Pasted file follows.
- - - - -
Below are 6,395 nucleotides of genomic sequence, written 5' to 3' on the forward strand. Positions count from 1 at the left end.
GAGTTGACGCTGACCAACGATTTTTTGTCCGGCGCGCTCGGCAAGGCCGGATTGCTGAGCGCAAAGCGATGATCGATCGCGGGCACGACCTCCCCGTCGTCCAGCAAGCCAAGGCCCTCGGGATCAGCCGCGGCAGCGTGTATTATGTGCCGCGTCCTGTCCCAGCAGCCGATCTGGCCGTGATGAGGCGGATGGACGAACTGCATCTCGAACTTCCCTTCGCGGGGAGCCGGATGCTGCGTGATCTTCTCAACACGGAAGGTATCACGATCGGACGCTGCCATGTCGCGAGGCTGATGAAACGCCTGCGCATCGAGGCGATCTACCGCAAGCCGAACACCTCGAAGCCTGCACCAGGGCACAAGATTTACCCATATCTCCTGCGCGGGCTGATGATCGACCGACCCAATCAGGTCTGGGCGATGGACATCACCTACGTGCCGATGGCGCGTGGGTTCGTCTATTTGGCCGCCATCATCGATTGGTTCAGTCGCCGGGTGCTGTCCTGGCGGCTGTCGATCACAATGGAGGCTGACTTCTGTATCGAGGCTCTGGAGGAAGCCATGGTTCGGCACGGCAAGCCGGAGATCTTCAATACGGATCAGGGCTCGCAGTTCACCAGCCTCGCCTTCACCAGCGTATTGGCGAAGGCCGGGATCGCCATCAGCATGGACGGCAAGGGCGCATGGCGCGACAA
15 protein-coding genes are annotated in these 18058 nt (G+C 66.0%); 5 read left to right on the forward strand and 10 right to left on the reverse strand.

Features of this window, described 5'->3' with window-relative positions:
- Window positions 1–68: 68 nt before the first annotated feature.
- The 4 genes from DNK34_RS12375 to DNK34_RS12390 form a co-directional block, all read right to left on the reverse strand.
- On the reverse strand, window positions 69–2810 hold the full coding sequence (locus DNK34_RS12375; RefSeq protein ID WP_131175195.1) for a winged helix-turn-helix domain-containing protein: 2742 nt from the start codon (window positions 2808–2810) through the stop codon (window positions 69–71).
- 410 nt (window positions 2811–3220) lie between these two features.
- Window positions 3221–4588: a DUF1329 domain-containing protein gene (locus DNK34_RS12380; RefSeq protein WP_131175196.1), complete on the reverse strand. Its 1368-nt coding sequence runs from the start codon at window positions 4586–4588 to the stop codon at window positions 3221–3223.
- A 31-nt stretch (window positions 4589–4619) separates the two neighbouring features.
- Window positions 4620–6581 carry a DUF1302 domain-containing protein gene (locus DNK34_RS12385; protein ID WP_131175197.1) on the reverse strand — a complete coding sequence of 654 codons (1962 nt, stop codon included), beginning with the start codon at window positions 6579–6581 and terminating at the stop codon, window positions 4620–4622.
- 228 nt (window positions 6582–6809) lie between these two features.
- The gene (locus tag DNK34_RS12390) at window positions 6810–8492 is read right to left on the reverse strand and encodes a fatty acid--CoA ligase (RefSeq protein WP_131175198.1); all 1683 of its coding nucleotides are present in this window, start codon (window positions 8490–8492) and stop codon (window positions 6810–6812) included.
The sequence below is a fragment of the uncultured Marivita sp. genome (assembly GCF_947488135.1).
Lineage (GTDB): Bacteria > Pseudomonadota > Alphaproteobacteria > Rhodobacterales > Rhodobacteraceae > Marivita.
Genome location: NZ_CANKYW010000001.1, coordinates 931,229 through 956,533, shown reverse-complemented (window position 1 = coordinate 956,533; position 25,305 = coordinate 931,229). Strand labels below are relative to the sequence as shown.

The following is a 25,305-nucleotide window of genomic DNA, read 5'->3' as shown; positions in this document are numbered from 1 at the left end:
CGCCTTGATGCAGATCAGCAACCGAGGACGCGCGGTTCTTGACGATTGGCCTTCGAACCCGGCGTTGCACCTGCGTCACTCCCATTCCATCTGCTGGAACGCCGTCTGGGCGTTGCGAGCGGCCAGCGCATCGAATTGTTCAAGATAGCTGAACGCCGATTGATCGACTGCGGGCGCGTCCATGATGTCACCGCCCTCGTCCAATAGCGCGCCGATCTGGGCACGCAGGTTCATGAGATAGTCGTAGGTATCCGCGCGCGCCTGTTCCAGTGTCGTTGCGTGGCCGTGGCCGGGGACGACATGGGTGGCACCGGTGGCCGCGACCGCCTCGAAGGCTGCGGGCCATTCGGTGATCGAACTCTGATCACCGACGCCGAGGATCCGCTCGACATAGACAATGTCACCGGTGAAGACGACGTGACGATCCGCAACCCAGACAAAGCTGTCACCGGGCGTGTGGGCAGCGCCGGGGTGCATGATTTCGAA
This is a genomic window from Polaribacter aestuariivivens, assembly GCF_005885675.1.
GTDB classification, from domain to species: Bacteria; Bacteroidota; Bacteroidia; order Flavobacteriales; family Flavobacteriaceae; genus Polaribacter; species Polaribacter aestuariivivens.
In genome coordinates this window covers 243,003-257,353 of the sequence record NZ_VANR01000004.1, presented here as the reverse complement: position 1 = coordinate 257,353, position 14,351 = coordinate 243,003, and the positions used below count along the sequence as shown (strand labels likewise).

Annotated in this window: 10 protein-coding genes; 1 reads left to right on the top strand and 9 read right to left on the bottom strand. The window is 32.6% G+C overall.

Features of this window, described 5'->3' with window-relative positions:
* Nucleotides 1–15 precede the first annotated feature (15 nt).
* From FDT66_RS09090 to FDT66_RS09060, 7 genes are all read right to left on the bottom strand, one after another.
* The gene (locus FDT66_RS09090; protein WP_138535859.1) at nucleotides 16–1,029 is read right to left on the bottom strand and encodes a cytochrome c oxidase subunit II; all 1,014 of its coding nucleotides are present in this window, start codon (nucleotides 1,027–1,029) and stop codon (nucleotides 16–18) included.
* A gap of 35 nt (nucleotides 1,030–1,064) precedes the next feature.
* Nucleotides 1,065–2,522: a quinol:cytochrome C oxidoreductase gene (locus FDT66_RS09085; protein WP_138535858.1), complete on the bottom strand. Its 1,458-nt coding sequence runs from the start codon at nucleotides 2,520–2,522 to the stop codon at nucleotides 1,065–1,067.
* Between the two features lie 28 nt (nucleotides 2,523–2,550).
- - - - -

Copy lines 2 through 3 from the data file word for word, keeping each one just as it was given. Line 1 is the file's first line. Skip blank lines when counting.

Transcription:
GAGTTGACGCTGACCAACGATTTTTTGTCCGGCGCGCTCGGCAAGGCCGGATTGCTGAGCGCAAAGCGATGATCGATCGCGGGCACGACCTCCCCGTCGTCCAGCAAGCCAAGGCCCTCGGGATCAGCCGCGGCAGCGTGTATTATGTGCCGCGTCCTGTCCCAGCAGCCGATCTGGCCGTGATGAGGCGGATGGACGAACTGCATCTCGAACTTCCCTTCGCGGGGAGCCGGATGCTGCGTGATCTTCTCAACACGGAAGGTATCACGATCGGACGCTGCCATGTCGCGAGGCTGATGAAACGCCTGCGCATCGAGGCGATCTACCGCAAGCCGAACACCTCGAAGCCTGCACCAGGGCACAAGATTTACCCATATCTCCTGCGCGGGCTGATGATCGACCGACCCAATCAGGTCTGGGCGATGGACATCACCTACGTGCCGATGGCGCGTGGGTTCGTCTATTTGGCCGCCATCATCGATTGGTTCAGTCGCCGGGTGCTGTCCTGGCGGCTGTCGATCACAATGGAGGCTGACTTCTGTATCGAGGCTCTGGAGGAAGCCATGGTTCGGCACGGCAAGCCGGAGATCTTCAATACGGATCAGGGCTCGCAGTTCACCAGCCTCGCCTTCACCAGCGTATTGGCGAAGGCCGGGATCGCCATCAGCATGGACGGCAAGGGCGCATGGCGCGACAA
15 protein-coding genes are annotated in these 18058 nt (G+C 66.0%); 5 read left to right on the forward strand and 10 right to left on the reverse strand.